- After a sharp fall in equity prices and continued share buybacks, the market cap of Google has fallen by 41% from its 2021 peak.
- On a trailing P/E basis, Google now trades at a 28% discount to the Nasdaq 100, which is the first time in its history that it has been cheaper.
- On a free cash flow basis, Google’s discount to the NDX rises to 36%, and this figure rises to almost 50% once the debt structure is taken into account.
- The sheer size of the company means future earnings growth will slow sharply, but this size also comes with safety. Together with the strong net debt position, this suggests Google should be trading at a premium to the market, and there is significant scope for relative outperformance over the coming years.
It is not often I find myself buying US technology stocks, but the collapse in Google’s (NASDAQ:GOOG)(NASDAQ:GOOGL) valuations makes a compelling case for a long position, particularly on a relative basis. After a sharp fall in equity prices and continued share buybacks, the market cap of Google has fallen by 41% from its 2021 peak.
The trailing PE ratio has fallen from a peak of 33x at the peak to just 18.9x, a level that was last seen in 2012. Google now trades at a steep discount to the overall market, particularly on a free cash flow to enterprise value basis, which puts Google’s valuation discount to the Nasdaq 100 at almost 50%. The sheer size of the company means future earnings growth will almost certainly be much lower than they have been in the past, but this size also comes with safety. This, together with the strong net debt position, suggests Google should perhaps be trading at higher valuations relative to the NDX and there is significant scope for relative outperformance over the coming years.
On a trailing PE basis, Google now trades at a 28% discount to the Nasdaq 100, which is the first time in its history that is has been cheaper on this metric.
However, the true valuation discount may be even greater than this, as shown by free cash flows. Google’s free cash flows over the past 12 months have been in line with earnings, which is not the case for the NDX, where free cash flows are 17% lower than reported earnings. On a free cash flow basis, therefore, Google’s discount to the NDX rises to 36%.
For a company with such a strong track record of free cash flow growth and the leading brand in the global advertising industry to be trading at such an extreme discount, investors must be anticipating a dramatic reversal of fortunes over the coming years. With Google’s earnings now amounting to as much as 12% of total NDX earnings, and earnings making up almost 10%, we should expect a sharp slowdown in growth relative to the overall market. However, a 36% decline in relative earnings, which would be needed to justify the current valuation discount, seems highly unlikely. Such a relative decline would undo all of Google’s relative earnings outperformance going back to 2010.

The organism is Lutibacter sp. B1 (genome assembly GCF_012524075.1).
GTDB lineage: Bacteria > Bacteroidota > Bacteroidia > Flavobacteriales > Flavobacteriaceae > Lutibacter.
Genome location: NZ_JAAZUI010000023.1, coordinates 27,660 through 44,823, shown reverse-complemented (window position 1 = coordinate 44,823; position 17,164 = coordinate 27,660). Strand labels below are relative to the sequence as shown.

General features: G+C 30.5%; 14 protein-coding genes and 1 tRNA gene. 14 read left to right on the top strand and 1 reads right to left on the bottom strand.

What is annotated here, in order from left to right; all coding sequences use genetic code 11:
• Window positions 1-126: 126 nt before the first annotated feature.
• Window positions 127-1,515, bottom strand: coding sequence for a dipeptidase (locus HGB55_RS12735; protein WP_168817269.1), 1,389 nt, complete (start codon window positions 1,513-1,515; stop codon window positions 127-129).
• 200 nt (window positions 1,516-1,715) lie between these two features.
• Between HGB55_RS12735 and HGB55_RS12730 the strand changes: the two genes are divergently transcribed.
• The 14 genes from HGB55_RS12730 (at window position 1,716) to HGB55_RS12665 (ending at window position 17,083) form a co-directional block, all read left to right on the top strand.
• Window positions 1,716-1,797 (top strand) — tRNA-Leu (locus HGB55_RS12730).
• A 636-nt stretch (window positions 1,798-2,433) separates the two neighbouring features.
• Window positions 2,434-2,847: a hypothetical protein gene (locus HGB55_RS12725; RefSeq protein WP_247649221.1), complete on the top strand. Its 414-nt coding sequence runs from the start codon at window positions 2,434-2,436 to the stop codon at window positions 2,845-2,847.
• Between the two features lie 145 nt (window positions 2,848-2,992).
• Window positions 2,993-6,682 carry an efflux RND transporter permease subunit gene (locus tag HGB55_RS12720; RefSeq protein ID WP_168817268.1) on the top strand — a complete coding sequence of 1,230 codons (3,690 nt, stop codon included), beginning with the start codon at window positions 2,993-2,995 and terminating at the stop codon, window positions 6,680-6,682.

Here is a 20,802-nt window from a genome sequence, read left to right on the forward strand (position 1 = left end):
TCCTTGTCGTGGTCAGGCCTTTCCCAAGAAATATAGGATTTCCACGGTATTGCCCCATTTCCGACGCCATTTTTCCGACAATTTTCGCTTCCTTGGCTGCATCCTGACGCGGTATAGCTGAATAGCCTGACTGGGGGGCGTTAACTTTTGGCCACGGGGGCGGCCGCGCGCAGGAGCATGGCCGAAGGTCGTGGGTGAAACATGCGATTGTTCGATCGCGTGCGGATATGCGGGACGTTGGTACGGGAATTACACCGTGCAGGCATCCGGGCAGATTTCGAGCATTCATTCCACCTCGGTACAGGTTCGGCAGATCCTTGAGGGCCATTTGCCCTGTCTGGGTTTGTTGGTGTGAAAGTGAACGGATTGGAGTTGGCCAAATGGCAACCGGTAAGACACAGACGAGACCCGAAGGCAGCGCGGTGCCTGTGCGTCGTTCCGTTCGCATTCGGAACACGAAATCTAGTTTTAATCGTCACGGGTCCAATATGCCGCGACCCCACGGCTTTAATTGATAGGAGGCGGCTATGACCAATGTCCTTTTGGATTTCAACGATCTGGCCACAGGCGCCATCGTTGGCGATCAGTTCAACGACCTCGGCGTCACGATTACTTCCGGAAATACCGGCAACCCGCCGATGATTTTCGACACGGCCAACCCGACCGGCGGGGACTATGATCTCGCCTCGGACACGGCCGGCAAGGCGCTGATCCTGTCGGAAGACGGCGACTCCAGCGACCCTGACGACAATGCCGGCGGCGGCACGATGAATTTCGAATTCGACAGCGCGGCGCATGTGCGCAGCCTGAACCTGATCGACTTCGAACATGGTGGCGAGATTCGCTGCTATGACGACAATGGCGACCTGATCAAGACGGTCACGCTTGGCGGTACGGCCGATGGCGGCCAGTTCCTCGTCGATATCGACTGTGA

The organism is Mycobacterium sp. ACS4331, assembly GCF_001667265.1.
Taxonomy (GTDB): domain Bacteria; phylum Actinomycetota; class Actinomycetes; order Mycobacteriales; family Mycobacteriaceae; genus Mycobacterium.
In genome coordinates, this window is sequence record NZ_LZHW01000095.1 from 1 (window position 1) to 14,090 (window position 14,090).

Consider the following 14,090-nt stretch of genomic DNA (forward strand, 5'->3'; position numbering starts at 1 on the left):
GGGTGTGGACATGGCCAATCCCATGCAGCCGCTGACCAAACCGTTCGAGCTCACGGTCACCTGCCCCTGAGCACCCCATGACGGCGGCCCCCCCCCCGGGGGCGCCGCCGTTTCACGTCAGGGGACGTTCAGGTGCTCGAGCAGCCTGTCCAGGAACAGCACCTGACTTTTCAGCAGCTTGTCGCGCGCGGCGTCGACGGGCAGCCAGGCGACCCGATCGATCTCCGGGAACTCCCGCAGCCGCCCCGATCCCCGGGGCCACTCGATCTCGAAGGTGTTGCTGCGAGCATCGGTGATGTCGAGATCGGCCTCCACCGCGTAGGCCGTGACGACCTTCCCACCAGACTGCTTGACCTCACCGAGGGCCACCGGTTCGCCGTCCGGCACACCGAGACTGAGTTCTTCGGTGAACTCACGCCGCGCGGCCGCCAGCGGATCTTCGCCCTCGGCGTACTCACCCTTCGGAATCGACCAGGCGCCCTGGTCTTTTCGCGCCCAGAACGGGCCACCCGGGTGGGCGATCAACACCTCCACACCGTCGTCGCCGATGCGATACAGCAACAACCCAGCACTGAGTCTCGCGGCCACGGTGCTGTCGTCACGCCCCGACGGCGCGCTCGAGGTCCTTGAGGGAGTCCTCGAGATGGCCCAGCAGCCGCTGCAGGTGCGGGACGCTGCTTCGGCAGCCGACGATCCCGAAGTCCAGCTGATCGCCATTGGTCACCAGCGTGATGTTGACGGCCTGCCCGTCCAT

Another positive factor for Google relative to the NDX is the company’s solid net debt position. Unlike the overall tech sector, Google has positive net cash. We can factor this into valuations by looking at the ratio of free cash flow to enterprise value, which includes the market value of debt. On this basis, with a free cash flow yield of 5.5%, Google’s valuation discount rises to almost 50%.
While investors appear to be discounting Google’s stock price based on expectations of weak earnings growth, the company’s size and financial stability suggest a valuation premium may be warranted. Stocks tend to generate strong long-term returns relative to risk-free assets, due in part to their default risk. Investment grade US corporate credit spreads over USTs are currently 123bps according to the Bloomberg index, and the high yield corporate credit spread is 440bps. While I do not know what the average credit risk is for the Nasdaq 100 overall, it is likely closer to the higher figure, as many companies are non-investment grade. In contrast, Google’s credit spread is just 30bps. This suggests that Google’s stock valuation should potentially trade at a premium, all else equal, rather than a discount.
Disclosure: I/we have a beneficial long position in the shares of GOOGL, GOOG either through stock ownership, options, or other derivatives. I wrote this article myself, and it expresses my own opinions. I am not receiving compensation for it (other than from Seeking Alpha). I have no business relationship with any company whose stock is mentioned in this article.